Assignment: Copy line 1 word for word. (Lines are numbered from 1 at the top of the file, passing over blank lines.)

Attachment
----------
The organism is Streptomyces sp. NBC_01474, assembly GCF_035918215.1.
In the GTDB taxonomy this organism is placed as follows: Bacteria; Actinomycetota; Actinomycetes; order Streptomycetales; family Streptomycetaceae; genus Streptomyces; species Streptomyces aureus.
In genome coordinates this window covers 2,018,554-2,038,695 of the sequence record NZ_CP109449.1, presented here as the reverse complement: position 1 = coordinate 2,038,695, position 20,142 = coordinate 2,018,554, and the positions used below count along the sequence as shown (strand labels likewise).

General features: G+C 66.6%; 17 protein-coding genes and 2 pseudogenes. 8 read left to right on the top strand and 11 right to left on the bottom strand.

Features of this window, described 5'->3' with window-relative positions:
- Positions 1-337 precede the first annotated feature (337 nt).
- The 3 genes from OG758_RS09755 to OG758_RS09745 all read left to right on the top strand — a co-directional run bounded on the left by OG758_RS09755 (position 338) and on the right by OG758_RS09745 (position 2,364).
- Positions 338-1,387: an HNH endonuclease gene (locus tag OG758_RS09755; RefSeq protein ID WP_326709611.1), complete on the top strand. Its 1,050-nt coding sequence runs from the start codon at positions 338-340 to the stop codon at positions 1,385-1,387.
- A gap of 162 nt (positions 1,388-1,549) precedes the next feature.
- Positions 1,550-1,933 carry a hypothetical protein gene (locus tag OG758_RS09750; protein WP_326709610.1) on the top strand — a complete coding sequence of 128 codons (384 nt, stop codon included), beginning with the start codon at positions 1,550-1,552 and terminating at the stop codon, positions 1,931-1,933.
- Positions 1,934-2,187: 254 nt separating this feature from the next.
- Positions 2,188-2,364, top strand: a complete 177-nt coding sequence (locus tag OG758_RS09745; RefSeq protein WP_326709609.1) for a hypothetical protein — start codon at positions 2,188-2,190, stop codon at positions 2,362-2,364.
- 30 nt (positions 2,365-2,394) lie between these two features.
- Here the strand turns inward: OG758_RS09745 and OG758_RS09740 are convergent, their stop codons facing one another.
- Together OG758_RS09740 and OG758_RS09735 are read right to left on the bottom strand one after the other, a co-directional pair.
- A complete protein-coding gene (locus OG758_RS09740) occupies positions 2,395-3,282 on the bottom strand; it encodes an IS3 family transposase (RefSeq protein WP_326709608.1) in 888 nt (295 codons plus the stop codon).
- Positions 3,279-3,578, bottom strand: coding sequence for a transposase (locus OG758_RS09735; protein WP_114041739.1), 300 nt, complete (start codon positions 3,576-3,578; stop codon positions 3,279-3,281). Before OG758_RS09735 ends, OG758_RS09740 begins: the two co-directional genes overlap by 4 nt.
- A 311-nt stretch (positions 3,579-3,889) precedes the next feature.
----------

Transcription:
The organism is Streptomyces sp. NBC_01474, assembly GCF_035918215.1.